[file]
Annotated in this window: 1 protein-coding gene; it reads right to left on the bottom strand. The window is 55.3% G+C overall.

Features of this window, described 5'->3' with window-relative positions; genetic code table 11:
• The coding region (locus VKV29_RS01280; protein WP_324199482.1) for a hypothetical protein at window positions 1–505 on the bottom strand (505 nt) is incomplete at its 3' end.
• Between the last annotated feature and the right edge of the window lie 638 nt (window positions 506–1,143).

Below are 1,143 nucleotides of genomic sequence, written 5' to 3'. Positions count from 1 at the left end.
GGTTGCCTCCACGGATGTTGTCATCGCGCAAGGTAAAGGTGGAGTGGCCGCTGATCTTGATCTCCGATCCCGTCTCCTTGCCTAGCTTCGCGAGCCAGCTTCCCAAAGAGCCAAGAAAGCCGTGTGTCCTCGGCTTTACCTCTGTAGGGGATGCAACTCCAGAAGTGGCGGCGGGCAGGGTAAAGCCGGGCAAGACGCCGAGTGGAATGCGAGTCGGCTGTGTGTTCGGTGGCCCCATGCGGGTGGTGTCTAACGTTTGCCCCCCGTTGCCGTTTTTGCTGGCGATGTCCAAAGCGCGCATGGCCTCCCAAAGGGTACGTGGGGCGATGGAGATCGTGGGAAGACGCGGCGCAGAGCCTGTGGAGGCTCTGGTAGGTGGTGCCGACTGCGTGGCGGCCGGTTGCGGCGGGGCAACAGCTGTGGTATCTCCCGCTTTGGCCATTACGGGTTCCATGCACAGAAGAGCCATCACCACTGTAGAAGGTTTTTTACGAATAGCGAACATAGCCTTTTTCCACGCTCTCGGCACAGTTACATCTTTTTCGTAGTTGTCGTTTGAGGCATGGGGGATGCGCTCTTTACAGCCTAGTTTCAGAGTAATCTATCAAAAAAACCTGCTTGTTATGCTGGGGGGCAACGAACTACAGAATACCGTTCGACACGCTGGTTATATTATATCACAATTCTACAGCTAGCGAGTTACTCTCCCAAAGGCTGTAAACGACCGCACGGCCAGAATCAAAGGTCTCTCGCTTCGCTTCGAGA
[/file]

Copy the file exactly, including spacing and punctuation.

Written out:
Annotated in this window: 1 protein-coding gene; it reads right to left on the bottom strand. The window is 55.3% G+C overall.

Features of this window, described 5'->3' with window-relative positions; genetic code table 11:
• The coding region (locus VKV29_RS01280; protein WP_324199482.1) for a hypothetical protein at window positions 1–505 on the bottom strand (505 nt) is incomplete at its 3' end.
• Between the last annotated feature and the right edge of the window lie 638 nt (window positions 506–1,143).

Below are 1,143 nucleotides of genomic sequence, written 5' to 3'. Positions count from 1 at the left end.
GGTTGCCTCCACGGATGTTGTCATCGCGCAAGGTAAAGGTGGAGTGGCCGCTGATCTTGATCTCCGATCCCGTCTCCTTGCCTAGCTTCGCGAGCCAGCTTCCCAAAGAGCCAAGAAAGCCGTGTGTCCTCGGCTTTACCTCTGTAGGGGATGCAACTCCAGAAGTGGCGGCGGGCAGGGTAAAGCCGGGCAAGACGCCGAGTGGAATGCGAGTCGGCTGTGTGTTCGGTGGCCCCATGCGGGTGGTGTCTAACGTTTGCCCCCCGTTGCCGTTTTTGCTGGCGATGTCCAAAGCGCGCATGGCCTCCCAAAGGGTACGTGGGGCGATGGAGATCGTGGGAAGACGCGGCGCAGAGCCTGTGGAGGCTCTGGTAGGTGGTGCCGACTGCGTGGCGGCCGGTTGCGGCGGGGCAACAGCTGTGGTATCTCCCGCTTTGGCCATTACGGGTTCCATGCACAGAAGAGCCATCACCACTGTAGAAGGTTTTTTACGAATAGCGAACATAGCCTTTTTCCACGCTCTCGGCACAGTTACATCTTTTTCGTAGTTGTCGTTTGAGGCATGGGGGATGCGCTCTTTACAGCCTAGTTTCAGAGTAATCTATCAAAAAAACCTGCTTGTTATGCTGGGGGGCAACGAACTACAGAATACCGTTCGACACGCTGGTTATATTATATCACAATTCTACAGCTAGCGAGTTACTCTCCCAAAGGCTGTAAACGACCGCACGGCCAGAATCAAAGGTCTCTCGCTTCGCTTCGAGA